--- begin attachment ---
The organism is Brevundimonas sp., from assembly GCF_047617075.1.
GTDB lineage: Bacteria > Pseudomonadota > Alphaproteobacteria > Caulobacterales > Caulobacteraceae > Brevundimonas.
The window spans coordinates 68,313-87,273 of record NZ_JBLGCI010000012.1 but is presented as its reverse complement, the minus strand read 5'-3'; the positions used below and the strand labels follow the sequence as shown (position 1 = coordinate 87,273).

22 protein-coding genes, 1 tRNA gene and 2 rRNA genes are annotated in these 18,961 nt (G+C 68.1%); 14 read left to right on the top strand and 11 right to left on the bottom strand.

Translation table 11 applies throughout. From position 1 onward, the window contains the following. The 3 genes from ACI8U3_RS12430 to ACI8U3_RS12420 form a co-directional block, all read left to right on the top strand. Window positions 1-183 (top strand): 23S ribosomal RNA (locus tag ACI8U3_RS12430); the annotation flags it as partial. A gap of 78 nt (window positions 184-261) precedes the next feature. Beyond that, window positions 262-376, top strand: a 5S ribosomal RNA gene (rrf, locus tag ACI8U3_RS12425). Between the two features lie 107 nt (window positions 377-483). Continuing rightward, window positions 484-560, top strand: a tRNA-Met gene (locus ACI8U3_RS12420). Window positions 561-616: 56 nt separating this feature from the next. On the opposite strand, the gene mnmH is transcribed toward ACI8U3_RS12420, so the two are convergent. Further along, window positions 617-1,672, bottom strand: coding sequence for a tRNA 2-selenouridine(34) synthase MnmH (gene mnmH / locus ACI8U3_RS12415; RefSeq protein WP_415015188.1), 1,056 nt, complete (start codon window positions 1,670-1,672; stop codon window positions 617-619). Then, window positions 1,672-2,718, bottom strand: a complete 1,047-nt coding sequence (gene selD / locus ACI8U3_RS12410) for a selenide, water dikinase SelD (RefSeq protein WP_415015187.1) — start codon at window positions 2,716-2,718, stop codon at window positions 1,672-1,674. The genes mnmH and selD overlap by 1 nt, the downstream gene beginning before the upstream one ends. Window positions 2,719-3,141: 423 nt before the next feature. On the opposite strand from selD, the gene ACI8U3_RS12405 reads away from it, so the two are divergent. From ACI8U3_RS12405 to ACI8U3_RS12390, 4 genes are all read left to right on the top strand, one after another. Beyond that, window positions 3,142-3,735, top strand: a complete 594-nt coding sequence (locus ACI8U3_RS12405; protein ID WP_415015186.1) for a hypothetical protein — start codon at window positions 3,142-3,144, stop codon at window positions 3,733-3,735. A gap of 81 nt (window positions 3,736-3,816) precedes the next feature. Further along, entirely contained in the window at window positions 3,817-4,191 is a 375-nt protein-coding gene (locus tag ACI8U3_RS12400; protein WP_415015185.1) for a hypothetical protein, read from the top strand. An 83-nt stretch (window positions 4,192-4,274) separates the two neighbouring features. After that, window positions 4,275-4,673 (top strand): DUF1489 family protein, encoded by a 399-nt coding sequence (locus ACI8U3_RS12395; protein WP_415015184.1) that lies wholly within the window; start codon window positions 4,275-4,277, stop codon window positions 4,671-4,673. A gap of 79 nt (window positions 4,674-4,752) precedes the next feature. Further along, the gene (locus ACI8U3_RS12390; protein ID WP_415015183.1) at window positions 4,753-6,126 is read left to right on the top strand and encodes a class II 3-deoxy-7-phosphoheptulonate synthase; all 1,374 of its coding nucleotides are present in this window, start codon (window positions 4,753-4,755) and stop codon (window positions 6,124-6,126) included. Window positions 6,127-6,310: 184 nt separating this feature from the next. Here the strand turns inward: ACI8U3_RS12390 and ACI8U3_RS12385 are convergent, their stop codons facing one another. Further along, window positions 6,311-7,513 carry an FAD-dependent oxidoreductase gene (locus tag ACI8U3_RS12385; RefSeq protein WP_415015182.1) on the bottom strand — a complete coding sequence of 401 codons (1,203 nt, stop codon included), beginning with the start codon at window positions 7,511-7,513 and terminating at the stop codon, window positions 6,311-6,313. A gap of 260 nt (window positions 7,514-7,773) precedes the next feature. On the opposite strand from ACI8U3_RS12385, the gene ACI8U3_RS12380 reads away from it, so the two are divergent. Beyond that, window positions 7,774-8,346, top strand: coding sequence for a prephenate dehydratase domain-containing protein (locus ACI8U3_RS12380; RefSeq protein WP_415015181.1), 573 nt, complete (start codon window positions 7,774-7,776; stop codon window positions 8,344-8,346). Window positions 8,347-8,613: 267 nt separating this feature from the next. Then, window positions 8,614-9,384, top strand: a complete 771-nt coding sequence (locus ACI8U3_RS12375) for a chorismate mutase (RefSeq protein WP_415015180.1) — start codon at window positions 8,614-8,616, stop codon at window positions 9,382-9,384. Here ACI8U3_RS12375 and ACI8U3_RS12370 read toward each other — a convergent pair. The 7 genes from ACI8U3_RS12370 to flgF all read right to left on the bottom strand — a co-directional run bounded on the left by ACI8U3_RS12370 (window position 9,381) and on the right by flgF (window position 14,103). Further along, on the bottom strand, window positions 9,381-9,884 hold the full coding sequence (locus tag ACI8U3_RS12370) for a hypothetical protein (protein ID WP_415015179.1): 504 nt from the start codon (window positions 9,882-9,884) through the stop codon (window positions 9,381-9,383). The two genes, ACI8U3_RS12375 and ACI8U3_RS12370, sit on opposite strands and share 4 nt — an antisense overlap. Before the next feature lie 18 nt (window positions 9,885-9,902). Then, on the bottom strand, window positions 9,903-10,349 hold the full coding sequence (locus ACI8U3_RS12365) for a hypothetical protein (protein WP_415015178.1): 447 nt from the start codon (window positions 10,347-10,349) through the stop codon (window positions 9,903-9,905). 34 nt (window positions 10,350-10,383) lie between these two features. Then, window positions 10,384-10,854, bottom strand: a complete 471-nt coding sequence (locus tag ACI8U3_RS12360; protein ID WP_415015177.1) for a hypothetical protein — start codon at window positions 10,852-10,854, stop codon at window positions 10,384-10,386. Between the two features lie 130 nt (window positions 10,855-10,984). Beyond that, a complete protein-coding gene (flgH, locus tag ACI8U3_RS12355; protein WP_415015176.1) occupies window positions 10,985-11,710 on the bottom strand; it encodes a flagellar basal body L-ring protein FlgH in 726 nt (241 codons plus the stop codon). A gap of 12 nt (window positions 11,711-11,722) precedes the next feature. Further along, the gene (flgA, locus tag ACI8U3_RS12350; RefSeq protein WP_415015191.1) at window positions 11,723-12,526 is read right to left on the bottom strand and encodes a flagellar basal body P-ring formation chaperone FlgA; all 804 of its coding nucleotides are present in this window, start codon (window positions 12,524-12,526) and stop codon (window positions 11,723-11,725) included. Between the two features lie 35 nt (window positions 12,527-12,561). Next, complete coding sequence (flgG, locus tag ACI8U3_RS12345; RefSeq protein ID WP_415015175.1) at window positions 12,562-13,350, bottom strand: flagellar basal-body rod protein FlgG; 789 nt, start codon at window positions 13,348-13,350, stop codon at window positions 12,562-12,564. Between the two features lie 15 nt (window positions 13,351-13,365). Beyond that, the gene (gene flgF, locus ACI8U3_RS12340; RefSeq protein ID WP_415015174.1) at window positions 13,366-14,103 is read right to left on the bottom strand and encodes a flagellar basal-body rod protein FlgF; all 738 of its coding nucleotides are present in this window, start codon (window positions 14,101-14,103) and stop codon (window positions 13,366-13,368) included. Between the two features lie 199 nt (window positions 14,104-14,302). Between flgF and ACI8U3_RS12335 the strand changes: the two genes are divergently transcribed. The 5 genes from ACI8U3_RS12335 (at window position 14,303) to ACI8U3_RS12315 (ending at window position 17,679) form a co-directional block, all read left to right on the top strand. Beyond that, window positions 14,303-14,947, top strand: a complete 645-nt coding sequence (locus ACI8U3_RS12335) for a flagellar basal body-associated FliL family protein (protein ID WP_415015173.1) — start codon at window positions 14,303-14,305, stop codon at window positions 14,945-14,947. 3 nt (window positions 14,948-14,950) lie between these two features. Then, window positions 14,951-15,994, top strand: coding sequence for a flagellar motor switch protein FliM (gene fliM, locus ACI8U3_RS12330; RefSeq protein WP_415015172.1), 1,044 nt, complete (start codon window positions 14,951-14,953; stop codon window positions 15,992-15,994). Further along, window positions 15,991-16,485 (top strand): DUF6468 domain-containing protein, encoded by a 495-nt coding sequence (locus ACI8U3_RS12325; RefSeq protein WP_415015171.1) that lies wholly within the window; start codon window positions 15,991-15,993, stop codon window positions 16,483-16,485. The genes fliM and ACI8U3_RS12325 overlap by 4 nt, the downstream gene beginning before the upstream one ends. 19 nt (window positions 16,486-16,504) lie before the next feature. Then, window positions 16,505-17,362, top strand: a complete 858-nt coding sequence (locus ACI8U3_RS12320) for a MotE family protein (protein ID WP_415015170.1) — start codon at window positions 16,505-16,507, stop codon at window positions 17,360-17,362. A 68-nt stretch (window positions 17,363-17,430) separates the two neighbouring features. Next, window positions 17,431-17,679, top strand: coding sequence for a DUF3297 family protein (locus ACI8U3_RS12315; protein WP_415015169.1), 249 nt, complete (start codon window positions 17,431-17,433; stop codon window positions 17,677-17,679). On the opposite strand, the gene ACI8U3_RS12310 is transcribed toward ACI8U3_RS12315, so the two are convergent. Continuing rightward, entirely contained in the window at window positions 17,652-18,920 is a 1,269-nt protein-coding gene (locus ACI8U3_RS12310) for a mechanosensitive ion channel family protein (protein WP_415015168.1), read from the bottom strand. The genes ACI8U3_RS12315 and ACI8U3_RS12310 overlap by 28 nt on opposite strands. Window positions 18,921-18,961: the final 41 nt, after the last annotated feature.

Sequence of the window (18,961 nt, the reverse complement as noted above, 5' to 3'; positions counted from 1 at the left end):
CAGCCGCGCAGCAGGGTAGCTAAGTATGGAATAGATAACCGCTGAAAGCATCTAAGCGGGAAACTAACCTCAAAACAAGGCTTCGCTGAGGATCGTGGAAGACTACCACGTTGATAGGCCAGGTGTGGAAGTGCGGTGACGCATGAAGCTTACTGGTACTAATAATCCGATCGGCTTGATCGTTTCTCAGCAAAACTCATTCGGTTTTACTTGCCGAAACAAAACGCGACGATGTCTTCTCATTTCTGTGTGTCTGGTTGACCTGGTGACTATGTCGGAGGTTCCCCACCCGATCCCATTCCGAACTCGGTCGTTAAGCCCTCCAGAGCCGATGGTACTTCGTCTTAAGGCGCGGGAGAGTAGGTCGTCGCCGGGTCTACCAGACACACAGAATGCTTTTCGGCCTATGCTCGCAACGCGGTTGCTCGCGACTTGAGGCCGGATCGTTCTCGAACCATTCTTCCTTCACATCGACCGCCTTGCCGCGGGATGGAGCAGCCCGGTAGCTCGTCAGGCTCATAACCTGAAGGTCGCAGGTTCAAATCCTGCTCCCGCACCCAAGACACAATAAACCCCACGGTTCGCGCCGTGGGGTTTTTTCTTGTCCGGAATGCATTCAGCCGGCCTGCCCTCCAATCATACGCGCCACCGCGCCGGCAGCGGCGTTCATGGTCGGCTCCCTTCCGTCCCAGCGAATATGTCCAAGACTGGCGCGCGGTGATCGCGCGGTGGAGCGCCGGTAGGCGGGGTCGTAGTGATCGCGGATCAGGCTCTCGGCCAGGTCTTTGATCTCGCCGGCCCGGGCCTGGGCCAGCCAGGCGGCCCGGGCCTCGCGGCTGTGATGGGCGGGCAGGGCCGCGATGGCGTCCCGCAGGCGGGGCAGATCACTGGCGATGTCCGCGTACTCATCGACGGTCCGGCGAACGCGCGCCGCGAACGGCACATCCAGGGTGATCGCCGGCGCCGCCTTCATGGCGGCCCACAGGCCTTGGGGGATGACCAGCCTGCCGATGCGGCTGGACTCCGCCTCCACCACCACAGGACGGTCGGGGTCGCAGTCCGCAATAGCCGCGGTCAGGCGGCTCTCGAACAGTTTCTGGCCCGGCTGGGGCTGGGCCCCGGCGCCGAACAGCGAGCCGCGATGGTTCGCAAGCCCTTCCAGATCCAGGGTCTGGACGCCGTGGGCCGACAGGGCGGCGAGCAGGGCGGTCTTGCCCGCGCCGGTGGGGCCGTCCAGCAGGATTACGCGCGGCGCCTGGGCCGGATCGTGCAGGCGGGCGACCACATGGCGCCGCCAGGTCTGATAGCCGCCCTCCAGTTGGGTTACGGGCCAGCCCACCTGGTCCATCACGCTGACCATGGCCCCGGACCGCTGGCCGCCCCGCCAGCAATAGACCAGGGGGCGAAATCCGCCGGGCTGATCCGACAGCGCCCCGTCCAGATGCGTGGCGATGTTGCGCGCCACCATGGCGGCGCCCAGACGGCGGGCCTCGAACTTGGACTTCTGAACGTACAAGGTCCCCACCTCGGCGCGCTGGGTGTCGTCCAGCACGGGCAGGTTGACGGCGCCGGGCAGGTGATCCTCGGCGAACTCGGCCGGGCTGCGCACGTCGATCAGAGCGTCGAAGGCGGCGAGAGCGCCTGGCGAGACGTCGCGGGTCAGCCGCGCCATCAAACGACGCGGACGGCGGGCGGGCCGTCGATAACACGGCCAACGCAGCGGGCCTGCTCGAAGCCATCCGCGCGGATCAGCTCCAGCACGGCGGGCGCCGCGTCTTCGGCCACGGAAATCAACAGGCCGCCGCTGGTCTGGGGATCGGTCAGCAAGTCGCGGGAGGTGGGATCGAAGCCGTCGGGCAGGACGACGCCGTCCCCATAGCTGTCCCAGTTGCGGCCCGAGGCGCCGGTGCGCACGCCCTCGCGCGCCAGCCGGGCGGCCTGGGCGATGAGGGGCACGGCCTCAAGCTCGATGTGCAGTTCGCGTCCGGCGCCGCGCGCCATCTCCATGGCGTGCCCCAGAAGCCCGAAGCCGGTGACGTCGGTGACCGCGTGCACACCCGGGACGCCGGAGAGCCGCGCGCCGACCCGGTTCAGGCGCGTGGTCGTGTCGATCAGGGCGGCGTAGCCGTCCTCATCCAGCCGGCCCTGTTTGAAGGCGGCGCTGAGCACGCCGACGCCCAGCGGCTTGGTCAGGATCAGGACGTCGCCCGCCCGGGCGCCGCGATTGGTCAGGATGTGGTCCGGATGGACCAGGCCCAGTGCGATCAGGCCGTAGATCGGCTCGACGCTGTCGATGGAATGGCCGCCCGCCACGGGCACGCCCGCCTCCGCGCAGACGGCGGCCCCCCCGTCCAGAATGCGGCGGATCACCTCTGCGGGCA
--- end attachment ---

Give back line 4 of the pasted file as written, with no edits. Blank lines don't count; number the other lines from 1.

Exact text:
22 protein-coding genes, 1 tRNA gene and 2 rRNA genes are annotated in these 18,961 nt (G+C 68.1%); 14 read left to right on the top strand and 11 right to left on the bottom strand.